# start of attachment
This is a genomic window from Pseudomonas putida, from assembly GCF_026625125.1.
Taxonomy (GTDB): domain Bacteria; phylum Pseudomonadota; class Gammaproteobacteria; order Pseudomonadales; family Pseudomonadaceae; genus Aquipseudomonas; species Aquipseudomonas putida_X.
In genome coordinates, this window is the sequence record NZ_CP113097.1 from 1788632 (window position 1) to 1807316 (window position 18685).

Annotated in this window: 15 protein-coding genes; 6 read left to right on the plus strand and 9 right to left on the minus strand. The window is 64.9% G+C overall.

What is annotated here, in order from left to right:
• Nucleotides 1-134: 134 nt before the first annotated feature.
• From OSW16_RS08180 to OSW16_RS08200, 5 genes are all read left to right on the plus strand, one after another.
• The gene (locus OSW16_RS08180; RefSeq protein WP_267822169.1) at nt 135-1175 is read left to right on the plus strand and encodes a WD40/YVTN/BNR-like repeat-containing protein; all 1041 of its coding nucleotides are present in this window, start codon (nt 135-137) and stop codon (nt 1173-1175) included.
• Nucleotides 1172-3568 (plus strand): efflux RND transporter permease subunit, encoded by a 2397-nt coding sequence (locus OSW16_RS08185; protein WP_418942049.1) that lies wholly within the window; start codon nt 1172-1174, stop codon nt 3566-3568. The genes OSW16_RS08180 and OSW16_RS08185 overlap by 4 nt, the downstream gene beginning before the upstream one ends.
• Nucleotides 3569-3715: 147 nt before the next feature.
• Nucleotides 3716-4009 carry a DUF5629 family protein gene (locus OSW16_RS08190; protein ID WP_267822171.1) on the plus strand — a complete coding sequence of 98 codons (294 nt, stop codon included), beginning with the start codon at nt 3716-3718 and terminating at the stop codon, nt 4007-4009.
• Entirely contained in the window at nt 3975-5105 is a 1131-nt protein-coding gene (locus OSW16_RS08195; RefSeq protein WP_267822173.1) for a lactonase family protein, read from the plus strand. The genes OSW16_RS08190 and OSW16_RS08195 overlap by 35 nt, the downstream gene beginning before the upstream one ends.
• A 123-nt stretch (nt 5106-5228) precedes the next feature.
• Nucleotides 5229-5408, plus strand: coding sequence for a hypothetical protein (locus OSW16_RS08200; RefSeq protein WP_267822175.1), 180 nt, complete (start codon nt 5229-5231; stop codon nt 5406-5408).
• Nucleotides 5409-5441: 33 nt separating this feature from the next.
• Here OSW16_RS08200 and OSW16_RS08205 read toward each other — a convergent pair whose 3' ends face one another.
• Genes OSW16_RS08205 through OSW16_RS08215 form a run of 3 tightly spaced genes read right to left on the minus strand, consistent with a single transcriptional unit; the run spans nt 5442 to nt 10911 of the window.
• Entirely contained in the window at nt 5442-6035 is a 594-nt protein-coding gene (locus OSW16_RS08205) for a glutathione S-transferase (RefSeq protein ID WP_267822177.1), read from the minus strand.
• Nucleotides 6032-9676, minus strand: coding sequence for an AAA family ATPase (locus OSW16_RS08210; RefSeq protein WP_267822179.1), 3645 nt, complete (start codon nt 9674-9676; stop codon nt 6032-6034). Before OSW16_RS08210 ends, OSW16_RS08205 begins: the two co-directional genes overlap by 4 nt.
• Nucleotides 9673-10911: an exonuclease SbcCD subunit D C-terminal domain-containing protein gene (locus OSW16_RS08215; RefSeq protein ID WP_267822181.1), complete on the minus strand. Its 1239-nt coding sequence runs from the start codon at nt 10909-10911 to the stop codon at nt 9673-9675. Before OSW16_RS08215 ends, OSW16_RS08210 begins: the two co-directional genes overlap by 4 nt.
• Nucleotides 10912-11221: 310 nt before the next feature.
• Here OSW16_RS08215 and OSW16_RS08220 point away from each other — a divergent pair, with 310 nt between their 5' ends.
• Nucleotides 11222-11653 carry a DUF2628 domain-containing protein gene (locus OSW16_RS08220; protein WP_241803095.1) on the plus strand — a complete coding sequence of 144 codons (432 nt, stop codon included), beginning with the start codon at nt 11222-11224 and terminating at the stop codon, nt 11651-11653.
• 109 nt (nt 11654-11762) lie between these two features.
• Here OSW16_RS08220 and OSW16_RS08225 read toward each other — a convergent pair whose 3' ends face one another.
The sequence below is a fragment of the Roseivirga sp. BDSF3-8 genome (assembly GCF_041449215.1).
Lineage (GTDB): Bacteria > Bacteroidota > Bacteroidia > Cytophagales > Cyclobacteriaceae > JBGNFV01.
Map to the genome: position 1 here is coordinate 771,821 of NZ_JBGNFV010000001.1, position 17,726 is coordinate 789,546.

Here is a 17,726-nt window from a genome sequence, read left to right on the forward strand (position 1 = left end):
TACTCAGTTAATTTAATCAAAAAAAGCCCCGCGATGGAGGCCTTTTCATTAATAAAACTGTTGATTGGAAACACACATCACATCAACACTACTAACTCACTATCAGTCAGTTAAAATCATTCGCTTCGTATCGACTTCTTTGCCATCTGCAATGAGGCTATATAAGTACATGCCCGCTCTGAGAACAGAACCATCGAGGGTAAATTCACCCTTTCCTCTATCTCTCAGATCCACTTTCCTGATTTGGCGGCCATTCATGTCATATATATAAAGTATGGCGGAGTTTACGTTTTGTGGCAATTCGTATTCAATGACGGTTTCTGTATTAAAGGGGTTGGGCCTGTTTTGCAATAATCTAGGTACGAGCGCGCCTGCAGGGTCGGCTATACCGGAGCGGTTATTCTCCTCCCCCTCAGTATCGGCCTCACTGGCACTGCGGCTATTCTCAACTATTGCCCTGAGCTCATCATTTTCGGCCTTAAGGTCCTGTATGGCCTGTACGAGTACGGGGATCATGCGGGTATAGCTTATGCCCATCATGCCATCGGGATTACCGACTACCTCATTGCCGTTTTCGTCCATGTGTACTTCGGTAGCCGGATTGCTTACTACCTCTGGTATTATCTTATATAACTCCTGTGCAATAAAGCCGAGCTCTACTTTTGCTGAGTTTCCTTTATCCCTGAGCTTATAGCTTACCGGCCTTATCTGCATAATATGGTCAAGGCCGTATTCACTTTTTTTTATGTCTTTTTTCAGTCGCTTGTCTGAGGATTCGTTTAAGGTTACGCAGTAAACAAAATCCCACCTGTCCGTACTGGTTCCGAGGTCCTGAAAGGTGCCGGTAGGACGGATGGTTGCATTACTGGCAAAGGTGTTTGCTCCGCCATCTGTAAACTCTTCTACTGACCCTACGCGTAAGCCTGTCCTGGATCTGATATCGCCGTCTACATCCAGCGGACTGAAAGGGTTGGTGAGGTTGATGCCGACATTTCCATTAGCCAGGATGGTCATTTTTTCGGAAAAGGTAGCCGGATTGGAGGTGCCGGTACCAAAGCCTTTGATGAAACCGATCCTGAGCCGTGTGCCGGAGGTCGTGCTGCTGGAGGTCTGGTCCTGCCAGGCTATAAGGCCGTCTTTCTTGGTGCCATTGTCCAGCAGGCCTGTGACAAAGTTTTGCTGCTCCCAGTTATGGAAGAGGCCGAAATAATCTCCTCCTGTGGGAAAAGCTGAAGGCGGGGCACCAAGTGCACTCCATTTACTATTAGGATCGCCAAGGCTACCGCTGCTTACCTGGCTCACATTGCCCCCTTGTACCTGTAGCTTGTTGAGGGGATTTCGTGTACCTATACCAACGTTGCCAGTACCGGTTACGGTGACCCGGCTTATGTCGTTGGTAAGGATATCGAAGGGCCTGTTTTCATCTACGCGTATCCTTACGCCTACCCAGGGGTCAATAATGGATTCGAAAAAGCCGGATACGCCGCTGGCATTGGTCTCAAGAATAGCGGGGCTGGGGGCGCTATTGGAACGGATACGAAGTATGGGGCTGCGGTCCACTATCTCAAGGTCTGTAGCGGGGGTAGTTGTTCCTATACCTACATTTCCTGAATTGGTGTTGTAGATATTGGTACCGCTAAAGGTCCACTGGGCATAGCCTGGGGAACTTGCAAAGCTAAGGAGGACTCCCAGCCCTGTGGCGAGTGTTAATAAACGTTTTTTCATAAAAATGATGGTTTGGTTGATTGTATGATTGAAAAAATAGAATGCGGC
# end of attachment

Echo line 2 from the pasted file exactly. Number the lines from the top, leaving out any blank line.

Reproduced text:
Taxonomy (GTDB): domain Bacteria; phylum Pseudomonadota; class Gammaproteobacteria; order Pseudomonadales; family Pseudomonadaceae; genus Aquipseudomonas; species Aquipseudomonas putida_X.